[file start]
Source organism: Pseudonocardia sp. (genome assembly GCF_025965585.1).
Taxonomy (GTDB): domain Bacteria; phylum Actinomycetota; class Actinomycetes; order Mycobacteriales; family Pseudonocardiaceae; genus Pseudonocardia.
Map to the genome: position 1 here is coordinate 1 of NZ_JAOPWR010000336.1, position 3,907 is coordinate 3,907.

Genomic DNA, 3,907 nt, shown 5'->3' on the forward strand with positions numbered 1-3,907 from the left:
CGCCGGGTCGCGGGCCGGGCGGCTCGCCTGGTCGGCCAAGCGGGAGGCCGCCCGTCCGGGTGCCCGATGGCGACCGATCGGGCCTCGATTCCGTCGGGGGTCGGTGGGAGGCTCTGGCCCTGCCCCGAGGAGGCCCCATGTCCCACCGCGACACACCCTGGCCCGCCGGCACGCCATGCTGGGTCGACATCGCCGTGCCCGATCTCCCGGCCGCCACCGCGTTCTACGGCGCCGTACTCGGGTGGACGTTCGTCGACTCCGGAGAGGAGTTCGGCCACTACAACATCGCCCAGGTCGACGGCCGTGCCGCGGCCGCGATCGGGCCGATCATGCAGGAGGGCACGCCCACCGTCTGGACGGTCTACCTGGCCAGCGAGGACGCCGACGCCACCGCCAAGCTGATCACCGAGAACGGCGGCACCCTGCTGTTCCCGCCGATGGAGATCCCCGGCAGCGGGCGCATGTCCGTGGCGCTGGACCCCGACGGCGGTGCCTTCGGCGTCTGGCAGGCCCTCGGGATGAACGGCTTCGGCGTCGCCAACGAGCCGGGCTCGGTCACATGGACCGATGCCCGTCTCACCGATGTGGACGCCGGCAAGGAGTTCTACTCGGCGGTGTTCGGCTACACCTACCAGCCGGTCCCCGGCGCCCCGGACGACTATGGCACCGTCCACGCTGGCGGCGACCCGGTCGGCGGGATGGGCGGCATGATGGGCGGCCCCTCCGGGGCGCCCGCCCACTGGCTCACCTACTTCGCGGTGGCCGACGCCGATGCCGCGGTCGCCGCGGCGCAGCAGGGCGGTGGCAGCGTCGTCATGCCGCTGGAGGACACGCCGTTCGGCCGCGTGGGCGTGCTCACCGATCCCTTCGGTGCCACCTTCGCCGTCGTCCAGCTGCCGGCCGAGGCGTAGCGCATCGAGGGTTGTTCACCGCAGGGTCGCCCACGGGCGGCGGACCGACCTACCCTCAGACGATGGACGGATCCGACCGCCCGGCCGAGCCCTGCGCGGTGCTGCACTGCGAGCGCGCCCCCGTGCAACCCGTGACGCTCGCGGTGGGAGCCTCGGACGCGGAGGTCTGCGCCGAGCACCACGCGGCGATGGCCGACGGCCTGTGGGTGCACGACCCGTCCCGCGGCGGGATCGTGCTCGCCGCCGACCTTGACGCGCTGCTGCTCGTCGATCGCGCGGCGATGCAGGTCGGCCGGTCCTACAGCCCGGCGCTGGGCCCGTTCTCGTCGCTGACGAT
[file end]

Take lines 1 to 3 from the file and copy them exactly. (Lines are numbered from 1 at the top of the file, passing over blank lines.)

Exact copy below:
Source organism: Pseudonocardia sp. (genome assembly GCF_025965585.1).
Taxonomy (GTDB): domain Bacteria; phylum Actinomycetota; class Actinomycetes; order Mycobacteriales; family Pseudonocardiaceae; genus Pseudonocardia.
Map to the genome: position 1 here is coordinate 1 of NZ_JAOPWR010000336.1, position 3,907 is coordinate 3,907.